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On 20 November, he and the lawyer again headed for a practice session but were denied access; the head coach repeated that the reason was the Club had no money. In that relation, the lawyer who accompanied him, Mr. Mahmoud Moustafa Mahmoud Bakir, has declared in writing on 21 November 2012 “To Whom it May Concern”: “I, Mahmoud Moustafa Mahmoud Bakir registered with the Egyptian Bar Association … personally witnessed Mr. Mohammed Esseghir’s attempt to attend basketball practice with El Gezira Basketball team. He was refused admittance to practice in my presence and following this refusal, I asked the team coach who refused Mr. Mohamed Esseghir’s admittance for the reason of such refusal and was told that the El Gezira Club (owner of El Gezira Basketball team) did not have the funds to continue the contract with Mr. Mohamed Esseghir”.
On 21 November, he met again in Cairo with representatives of FIBA, in the presence of the President of the Algerian basketball federation, to explain what had happened and to show them the video and the declaration.
This led to a settlement meeting being proposed by the Club’s President, but it only took place on 24 November, meaning that the Player had to change his plane ticket in order to prolong his stay in Cairo.
When he met with the Club’s President and explained the situation, he was only offered an amount of USD 5,000, which he turned down with the result that the Club refused to provide him with a written release.
On 25 November 2012, he sent another email to FIBA explaining that the Club was still refusing to pay him or provide him with a release and asking what he should do before leaving Egypt in order to obtain a release and not lose the
possibility of playing for another Club if the opportunity arose.
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On 27 November 2012, deeming the Club had breached its contractual obligations, he left Egypt to return to the United States, his country of residence and of citizenship.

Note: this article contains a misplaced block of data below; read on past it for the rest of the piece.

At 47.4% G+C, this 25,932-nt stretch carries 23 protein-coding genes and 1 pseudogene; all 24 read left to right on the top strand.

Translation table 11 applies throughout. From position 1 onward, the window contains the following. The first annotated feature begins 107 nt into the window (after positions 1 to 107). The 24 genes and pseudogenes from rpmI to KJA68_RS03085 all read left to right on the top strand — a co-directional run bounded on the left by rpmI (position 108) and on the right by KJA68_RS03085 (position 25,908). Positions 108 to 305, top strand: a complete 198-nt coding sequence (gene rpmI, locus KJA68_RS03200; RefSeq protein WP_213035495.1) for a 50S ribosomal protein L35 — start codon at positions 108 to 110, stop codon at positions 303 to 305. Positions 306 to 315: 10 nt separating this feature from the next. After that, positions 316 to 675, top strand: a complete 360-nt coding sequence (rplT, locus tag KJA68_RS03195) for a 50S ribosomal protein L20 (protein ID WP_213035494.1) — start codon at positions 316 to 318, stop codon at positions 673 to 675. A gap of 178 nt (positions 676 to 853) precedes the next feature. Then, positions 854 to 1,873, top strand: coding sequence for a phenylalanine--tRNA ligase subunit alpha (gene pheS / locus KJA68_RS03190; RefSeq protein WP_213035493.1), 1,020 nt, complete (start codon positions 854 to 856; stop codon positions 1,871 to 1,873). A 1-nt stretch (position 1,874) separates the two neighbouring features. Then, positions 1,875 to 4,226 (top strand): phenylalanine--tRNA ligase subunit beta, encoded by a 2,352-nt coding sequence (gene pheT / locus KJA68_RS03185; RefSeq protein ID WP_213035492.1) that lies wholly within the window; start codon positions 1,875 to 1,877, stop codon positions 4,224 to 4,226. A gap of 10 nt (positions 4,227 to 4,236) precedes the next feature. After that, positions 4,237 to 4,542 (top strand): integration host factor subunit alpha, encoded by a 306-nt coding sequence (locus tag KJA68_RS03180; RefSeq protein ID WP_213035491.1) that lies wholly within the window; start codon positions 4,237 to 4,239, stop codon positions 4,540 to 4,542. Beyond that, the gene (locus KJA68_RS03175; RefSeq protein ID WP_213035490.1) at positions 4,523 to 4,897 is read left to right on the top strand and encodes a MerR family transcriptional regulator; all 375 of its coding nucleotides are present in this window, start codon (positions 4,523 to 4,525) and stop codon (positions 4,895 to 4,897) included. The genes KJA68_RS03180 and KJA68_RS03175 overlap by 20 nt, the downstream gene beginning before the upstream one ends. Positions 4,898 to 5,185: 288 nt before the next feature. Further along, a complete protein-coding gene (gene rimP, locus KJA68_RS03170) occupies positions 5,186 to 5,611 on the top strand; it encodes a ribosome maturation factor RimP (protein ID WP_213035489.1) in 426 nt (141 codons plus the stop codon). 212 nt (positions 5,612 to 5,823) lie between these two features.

“He did not seek employment with another club because he was still under contract and had not been released. Furthermore, efforts to communicate with El Gezeira BC are today and have historically been difficult, hence [his] efforts to work through FIBA.”
6. Despite being duly notified by the BAT of these proceedings and having been given the opportunity to reply and having been sent copies of all of the procedural instructions/orders as well as of the Player’s submissions, the Club did not participate in the proceedings and has not contested the Player’s above allegations or challenged the evidence relied on by the latter.
3.2 The Proceedings before the BAT
7. On 11 January 2013, the Player filed a Request for Arbitration in accordance with the BAT Rules and on 25 January 2013, paid EUR 2,000 as the non-reimbursable handling fee.
8. On 5 March 2013, the BAT informed the Parties that Mr. Quentin Byrne-Sutton had been appointed as the Arbitrator in this matter and fixed the Advance on Costs to be paid by the Parties as follows:
“Claimant (Mr. Mohamed Esseghir) EUR 4,000
Respondent (El Geziera BC) EUR 4,000”
9. In the foregoing letter, the BAT also underlined that: “The Answer shall be filed by the
Respondent in accordance with Art. 11.2 of the BAT Rules by no later than Friday,
29 March 2013” and reminded the parties that “[…] according to Art. 14.2 of the BAT
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Rules the Arbitrator may proceed with the Arbitration even if the Respondent fails to submit an Answer or to submit his Answer in accordance with Art. 11.2 of the BAT Rules”.
10. On 23 April 2013, the Claimant paid his Advance on Costs in an amount of
11. The Respondent failed to pay its portion of the Advance on Costs and to submit an Answer within the fixed deadlines or to communicate with the BAT in any manner in that connection.
12. By procedural order of 30 April 2013, the Respondent was again requested to pay its share of the Advance on Costs, within a new deadline of 15 May 2013. At the same time, the procedural order stipulated that the Respondent is “…granted a final opportunity to file an Answer to the Request for Arbitration by no later than Wednesday, 22 May 2013. The Respondent is hereby given notice of the fact that, in accordance with Article 14.2 of the BAT Rules, if the Respondent fails to submit an Answer the Arbitrator may nevertheless proceed with the arbitration and deliver an award”.
13. Despite the foregoing reminder, the Club neither paid its share of the Advance on
Costs nor submitted an Answer.
14. Consequently, by procedural order of 27 May 2013, the BAT informed the Parties that in accordance with the Article 9.3 of the BAT Rules – stipulating that: “If a party fails to pay its share, the other party may substitute for it” – for the matter to proceed, the Claimant must substitute for the Respondent.